It’s not expected to pass this year, but a bill moving through legislative committees for the second year gives an indication of what’s to come for local units of government hosting electric facilities.
Those units of government benefit from personal property tax charged utilities on the value of equipment to produce and distribute electricity. But, explained Loren Solberg, lobbyist for Itasca County, this value can fluctuate. It can, for instance, go down with depreciation or go up with improvements to the equipment.
That fluctuation is bad for budget making, both for the governmental units and for the utility.
Over recent years, Itasca County has seen the overall valuation from the four-unit Clay Boswell plant in Cohasset decrease about two percent per year because of depreciation, said Jeff Walker, county treasurer.
To complicate matters, older plants like Clay Boswell pay tax on machinery while most of the machinery in newer plants built since 1994 have been exempted from personal property tax through individual state laws. Boswell’s newest unit 4 was completed in 1980.
House file 1985 and Senate companion bill 2193 would change the method of valuing personal property for electric utilities. The valuation would be made up of several parts: electric generation capacity valuation (based on nameplate capacity in kilowatts), electric production valuation (varies with kilowatt hour production), spent fuel (tons stored on nuclear plant site), substation valuation (based on megavolt-amperes of transformers), transmission and distribution line valuations (based on miles of line).
The tax is based on these known quantities times a set rate, rather than adding up individually assessed amounts on equipment. That makes the overall valuation and annual tax estimate relatively stable. For generation and production capacity, the rate is tiered so that the lowest rate is used for hydroelectric and the highest for fossil fuel. The production capacity rate is adjusted annually by changes in gross domestic product for non-residential investment.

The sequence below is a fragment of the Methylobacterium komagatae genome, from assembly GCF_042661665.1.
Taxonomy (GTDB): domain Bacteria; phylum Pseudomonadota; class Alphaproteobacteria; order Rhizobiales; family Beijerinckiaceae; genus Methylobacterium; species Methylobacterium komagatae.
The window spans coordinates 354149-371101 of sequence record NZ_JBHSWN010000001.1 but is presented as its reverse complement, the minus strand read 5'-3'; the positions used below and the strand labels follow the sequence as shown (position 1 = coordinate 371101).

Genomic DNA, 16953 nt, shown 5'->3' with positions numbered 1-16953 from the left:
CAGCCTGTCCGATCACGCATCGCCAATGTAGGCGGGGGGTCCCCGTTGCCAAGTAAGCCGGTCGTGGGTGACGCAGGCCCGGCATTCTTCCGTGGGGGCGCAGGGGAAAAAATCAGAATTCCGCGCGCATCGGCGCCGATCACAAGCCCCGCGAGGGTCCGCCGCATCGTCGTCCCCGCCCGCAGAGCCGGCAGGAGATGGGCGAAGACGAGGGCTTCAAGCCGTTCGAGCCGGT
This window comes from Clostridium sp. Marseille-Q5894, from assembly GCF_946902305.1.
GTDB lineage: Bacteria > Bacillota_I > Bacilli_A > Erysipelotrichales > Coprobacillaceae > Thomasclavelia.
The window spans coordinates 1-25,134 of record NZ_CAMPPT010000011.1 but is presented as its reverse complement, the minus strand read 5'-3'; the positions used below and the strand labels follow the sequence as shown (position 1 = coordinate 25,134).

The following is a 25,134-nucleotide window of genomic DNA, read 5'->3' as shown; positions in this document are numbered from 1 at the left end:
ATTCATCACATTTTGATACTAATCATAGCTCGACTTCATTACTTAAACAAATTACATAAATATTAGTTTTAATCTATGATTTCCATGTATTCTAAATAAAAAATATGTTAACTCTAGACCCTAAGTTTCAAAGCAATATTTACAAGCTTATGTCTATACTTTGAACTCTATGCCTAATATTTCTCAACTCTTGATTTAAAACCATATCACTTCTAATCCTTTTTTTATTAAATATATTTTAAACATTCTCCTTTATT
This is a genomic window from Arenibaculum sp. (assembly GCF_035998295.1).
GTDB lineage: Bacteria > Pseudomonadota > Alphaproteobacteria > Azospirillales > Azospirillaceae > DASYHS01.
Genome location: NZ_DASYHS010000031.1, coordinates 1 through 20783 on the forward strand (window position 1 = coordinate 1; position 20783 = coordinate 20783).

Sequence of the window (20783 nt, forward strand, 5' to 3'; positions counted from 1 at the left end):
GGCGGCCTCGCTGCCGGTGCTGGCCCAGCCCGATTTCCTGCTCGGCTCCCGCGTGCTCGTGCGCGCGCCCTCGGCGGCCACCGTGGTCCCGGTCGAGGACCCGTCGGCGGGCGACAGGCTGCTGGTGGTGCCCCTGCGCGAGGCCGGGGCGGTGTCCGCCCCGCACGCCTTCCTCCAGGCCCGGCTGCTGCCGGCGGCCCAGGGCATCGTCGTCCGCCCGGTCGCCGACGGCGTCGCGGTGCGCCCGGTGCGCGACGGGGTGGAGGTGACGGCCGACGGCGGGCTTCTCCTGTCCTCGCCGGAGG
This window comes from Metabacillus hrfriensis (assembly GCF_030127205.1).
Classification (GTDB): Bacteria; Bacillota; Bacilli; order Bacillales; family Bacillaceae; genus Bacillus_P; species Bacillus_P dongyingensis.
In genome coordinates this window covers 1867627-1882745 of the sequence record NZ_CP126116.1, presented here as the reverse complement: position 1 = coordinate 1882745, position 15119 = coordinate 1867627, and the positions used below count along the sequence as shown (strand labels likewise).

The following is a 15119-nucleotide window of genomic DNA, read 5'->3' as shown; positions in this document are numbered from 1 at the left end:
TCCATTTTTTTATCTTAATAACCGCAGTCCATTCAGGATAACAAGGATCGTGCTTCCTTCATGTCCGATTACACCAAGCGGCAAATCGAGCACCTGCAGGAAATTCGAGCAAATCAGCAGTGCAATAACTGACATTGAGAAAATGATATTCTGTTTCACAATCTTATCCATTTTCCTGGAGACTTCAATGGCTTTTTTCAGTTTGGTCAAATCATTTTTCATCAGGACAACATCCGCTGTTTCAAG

Investor owned utilities would be affected. Municipal and rural electric cooperative distribution systems, and municipal generators would be exempt. A generation and transmission cooperative like Great River Energy could make a one time election not to be subject to the new valuation system.
The last part of the bill addresses replacement aid for those communities that lose tax base under the new valuation method, for instance when a plant closes and stops generating electricity. The aid would be paid out of the state’s general fund.
It’s this discussion that has stalled the bill in committee, explained Solberg. How long would it be granted, how fast would the amount change…there are moving variables that need to be worked out.
“Itasca County is watching this closely,“ Rep. Sandy Layman said. “And, as it currently stands, I believe the county would be happy with this change in taxing method as would the city of Cohasset.”
As to the future, “I would expect legislation will not move forward until all stakeholders are either in support or neutral on the new structure,” she explained.
Minnesota Power, which owns and operates Clay Boswell, sees an advantage to that new structure. The bill is “not trying to lessen the tax,” explained Pat Mullen, senior vice-president, external affairs for ALLETE, the parent of Minnesota Power. “It’s just redistributing it so it’s more predictable. It would still benefit local communities.”